If you haven’t been to Kuching, Sarawak, it’s about time we helped you open your eyes to the largest, most populated city in Borneo.
There are a number of suggestions as to how Sarawak’s capital acquired the quirky name. Kuching means ‘cat’ in Malay. It is said that James Brooke, the ‘Rajah of Sarawak’ who founded the island carelessly pointed towards a settlement across the river and enquired what it is called. Whoever he asked, mistakenly thought he was pointing at a passing cat.
Thus, ‘Kuching’. However, the contradiction lies with this story as local Sarawakians refer to cats in the local term ‘Pusak’. So that might not be it. Another alternative theory lies openly for debate in the Sarawak Museum, which is that the town may have been known as ‘Cochin’, meaning ‘port’, a word commonly used across India and Indochina.
Regardless of how the name came to be, it’s reputation for being an attractive city on the coast of Borneo definitely precedes it. Should you ever be lucky enough to land on that side of town, here are some of the top, can’t-miss, shouldn’t-miss places to experience in Kuching, Sarawak.
Belly-happy to meet you
Naturally, what tops my list are the jaw-droppingly delicious local foods! The moment the plane landed on the tarmac, my tummy grumbled for popular Sarawak favourites like Kolo Mee and Laksa Sarawak.
What surprised me the most (being a born and bred KL-ite) were not only are the low prices compared to the rest of the Peninsular Malaysia, but also how authentic the taste is. Sure, there are many many outlets in KL that serve their own take of the Sarawak Laksa and Kolo Mee, but I honestly think the quality doesn’t even come close to the ones served in Borneo itself.
Thanks to a local guide, I found my top favourites – the mouth-watering Laksa Sarawak at Yong Cafe on Jalan Satok and a juicy, lip-smacking Kolo Mee from local hangout spot Kopi-O-Cafe.
Jalan Satok, Kuching
Open daily | 6am – 1pm
Foodie tip: Arrive early in the morning / midday and make sure you catch a serving of the mee goreng or char kuey teow from the Uncle cooking fresh from the wok – it’s very popular, but worth the wait.
Kopi O Corner
No. 139B, Bangunan MARA, Jalan Satok, 93400 Kuching, Sarawak
Open daily | 7 am – 12pm
Just a skip, a hop and a boat ride away
Upside Down House
Calling all Insta-holics! This is a spot that is surely not to-be-missed if you’re one of those. Quirky, cool and popular, the Upside Down House prides itself as an art and museum exhibit, of which normal rooms in a normal household are designed to look completely abnormal. They’re all upside down! Photographing yourself here will be a hoot. Make sure to stretch before posing!
Sarawak River Cruise and Waterfront
According to my local guide, my visit to the city would be incomplete without a city tour via a river cruise. You would think i would get excited at the option of a romantic sunset cruise or a leisurely afternoon sightseeing cruise, but I got mostly excited about the short boat ride that takes you across the river from only 40 cents!
A short putt-putt-putt across the river will take you to some key landmarks in Kuching, namely the majestic Astana, the official residence of the state’s Governor, and the architectural icon, the Sarawak Legislative Assembly Building. Alternatively, book a cruise or a cute little boat and spend the evening with friends or family. Group packages are available – check out the official website for more information.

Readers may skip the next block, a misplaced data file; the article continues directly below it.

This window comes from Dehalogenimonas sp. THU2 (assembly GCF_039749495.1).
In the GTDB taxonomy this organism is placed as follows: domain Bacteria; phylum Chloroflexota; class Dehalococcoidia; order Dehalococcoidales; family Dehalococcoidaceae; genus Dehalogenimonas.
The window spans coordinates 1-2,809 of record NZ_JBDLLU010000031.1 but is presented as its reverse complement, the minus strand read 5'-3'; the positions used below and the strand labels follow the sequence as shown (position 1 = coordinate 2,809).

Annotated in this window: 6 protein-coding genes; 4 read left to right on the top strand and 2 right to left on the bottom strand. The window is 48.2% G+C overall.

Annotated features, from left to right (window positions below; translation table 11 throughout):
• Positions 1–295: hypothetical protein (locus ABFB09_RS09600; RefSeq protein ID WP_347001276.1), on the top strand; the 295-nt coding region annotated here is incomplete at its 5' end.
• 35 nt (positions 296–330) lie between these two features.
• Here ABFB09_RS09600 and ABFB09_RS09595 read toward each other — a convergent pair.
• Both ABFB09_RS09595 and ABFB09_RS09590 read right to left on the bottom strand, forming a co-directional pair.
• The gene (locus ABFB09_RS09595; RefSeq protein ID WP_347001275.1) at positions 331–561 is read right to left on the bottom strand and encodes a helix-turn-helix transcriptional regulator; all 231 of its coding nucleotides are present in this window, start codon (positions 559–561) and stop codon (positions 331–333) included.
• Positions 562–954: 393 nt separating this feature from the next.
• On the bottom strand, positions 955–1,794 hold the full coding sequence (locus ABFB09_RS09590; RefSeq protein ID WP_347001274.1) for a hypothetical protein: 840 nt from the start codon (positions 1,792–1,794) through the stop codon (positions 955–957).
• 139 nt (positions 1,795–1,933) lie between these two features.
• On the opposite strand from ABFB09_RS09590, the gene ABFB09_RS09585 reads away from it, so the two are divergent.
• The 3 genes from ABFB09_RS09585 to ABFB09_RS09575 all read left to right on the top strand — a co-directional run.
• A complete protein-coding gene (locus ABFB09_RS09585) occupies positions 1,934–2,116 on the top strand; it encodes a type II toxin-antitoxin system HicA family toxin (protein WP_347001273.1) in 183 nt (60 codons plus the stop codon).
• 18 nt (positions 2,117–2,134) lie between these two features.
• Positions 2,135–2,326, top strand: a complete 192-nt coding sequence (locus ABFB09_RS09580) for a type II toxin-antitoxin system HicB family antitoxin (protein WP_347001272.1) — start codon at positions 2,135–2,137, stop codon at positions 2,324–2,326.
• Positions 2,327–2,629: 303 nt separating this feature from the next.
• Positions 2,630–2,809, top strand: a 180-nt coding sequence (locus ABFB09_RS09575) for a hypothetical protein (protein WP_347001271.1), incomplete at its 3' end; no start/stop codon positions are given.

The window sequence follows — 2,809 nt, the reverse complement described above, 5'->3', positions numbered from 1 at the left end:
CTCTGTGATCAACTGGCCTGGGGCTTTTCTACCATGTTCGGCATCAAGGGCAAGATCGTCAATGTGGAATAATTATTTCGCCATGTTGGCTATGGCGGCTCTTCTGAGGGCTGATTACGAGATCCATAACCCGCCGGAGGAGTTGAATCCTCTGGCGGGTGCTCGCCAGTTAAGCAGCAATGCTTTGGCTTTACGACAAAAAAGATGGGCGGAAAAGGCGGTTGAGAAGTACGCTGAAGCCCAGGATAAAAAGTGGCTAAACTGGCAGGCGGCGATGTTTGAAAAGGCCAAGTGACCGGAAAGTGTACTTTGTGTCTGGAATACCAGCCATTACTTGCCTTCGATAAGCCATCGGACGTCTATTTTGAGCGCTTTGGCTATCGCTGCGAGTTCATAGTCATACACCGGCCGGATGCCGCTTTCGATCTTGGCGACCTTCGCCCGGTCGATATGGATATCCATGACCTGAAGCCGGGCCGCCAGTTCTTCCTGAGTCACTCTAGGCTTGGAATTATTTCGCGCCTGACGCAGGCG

While we’re talking about architectural splendours, add one more to your list with Kuching Mosque, affectionately known as ‘Masjid Lama’ (Old Mosque). Built in 1968 to replace a wooden predecessor, the gilded domes of the Old Mosque is resplendent during sunset, and makes it one of the city’s most stunning landmarks.
Padawan Pitcher Plant and Orchid Garden
After all the eating and sightseeing, it might be good to take a walk back to nature. The Padawan Pitcher Plant and Orchid Garden showcases lowland pitcher plants and orchids from all over Borneo. Situated right in the heart of Kota Sentosa, this magical garden is located about an hour’s drive from Kuchign waterfront, so it might be wise to rent a car.
Other than pitcher plants, there is a small collection of wild orchids and other rare and exotic wild plants found in the Padawan area.
9am – 4pm | Closed on Mondays.
- Free entrance for tour guides and taxi drivers.
- Schools visiting in groups are advised to write to the Setiausaha MPP for free admission.
Kuching Cat Museum
Of course this ‘Cat City’ MUST live up to its name. The infamous cat museum is situated on Bukit Siol at Petra Jaya across the river and boasts over 4,000 collections. Feline lovers, rejoice! Get a kick-start on your ultimate catty collection of cat memorabilia, from Hello Kitty and Garfield to Matthew Flinder’s cat and other famous felines. Families will definitely enjoy a purr-ing good time.
Open daily | 9am – 5pm
Tua Pek Kong Temple
More architectural splendour! Built in 1843, this iridescent building is the oldest Chinese temple in Sarawak. A major Chinese landmark in the heart of Kuching, be sure to catch the festive celebrations nearing the Chinese New Year.
If you had taken a leisurely stroll near the waterfront, you won’t have missed the resplendent building across the river, which would be Fort Margherita.
Constructed by Charles Brooke, the fort is an important monument in Sarawak’s history, relating back to the Brooke Dynasty. The grounds are really nice for wedding photos!
Bako National Park
Enough with the Peninsular East Coast, Bako deserves a shoutout too! About 37 km from Kuching is the Bako National Park, Sarawak’s oldest national park dating back to 1957. The park is only accessible by boat from the village of Kampung Bako, and offers many recreational activities – I just love the beach, so this is definitely a can’t miss while in Kuching.
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